|Name:||George Harold Brown|
|Birth Day:||October 14, 1908|
|Death Date:||Dec 11, 1987 (age 79)|
|Birth Place:||Milwaukee, United States|
As per our current Database, George Harold Brown died on Dec 11, 1987 (age 79).
|Height||Weight||Hair Colour||Eye Colour||Blood Type||Tattoo(s)|
A longtime employee of the RCA Corporation, he led their research into color television, his eventual method becoming the standard for decades.
George Brown married in December 1932. His wife, Elizabeth Ward, was also a graduate student at the University of Wisconsin–Madison. She was a loyal support to him during more than fifty years of marriage, always sharing the interests of his professional life. Their twin sons were born in 1934.
In 1933 Brown joined RCA at Camden, New Jersey, where he conducted research into AM broadcasting antennas that became standard throughout the world.
In 1935 a commission to produce an antenna with omnidirectional radiation, i.e. equal at all points of the compass, led him to develop the turnstile antenna, so-called because it looked like a turnstile. This offered an effective combination of high gain and broad bandwidth with a wave propagation pattern that made it possible to broadcast FM radio and television signals over long distances. To this design he later added an absorbing resistor which resulted in increased bandwidth and permitted the simultaneous radiation of television pictures and sound from the same antenna.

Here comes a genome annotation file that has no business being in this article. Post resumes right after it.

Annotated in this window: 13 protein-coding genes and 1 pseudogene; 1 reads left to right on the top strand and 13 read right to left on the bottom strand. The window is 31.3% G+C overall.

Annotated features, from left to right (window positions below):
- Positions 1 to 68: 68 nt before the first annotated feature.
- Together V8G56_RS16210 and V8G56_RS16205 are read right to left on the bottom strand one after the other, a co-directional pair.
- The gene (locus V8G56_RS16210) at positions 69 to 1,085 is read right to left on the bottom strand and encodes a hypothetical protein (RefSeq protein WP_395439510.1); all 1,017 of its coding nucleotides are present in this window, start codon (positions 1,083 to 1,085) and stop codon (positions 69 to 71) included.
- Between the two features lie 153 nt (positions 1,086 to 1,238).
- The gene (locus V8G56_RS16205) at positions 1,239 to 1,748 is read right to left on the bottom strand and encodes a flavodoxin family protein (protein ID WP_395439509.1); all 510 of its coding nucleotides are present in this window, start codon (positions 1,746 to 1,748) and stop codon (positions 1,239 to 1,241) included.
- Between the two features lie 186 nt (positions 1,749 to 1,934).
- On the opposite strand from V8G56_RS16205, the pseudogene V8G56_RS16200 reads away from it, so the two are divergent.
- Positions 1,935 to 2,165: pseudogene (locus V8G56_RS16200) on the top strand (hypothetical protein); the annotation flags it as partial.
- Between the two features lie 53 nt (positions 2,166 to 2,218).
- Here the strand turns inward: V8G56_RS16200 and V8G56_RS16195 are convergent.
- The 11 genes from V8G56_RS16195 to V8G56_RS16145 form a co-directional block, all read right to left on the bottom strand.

In 1939 he produced a device for enabling high resolution of broadcast television. He named it the "vestigial side-band filter". It was accepted in January 1939 by the Federal Communications Commission for broadcasting throughout the USA, and it is used throughout the world today.
He moved to the new central research laboratories of the RCA at Princeton, New Jersey, in 1942. By this time he was developing radio and radar antennas for military systems. He was awarded a Certificate of Appreciation from the War Department for his contributions.
Brown had an illustrious career with RCA, becoming director of the Systems Research Laboratory in 1952, chief engineer, Commercial and Industrial Electronic Products at Camden in 1957, vice-president, Research and Engineering, in 1961, and executive vice-president, Patents and Licensing, in 1968. He was a member of the RCA board of directors from 1965 until his retirement in 1972.
He was a fellow of the American Association for the Advancement of Science and of the Royal Television Society. In 1972 he gave the prestigious Shoenberg Memorial Lecture at the Royal Institution. He received many awards: the De Forest Audion Award of the Veteran Wireless Operators Association in 1968, an honorary D.Eng. from the University of Rhode Island in 1968, and the 1967 IEEE Edison Medal: "For a meritorious career distinguished by significant engineering contributions to antenna development, electromagnetic propagation, the broadcast industry, the art of radio frequency heating, and color television".
He died on 11 December 1987, aged 79, at his home in Princeton after a long illness.
Currently, George Harold Brown is 114 years, 1 months and 16 days old. George Harold Brown will celebrate 115th birthday on a Saturday 14th of October 2023.
Find out about George Harold Brown birthday activities in timeline view here.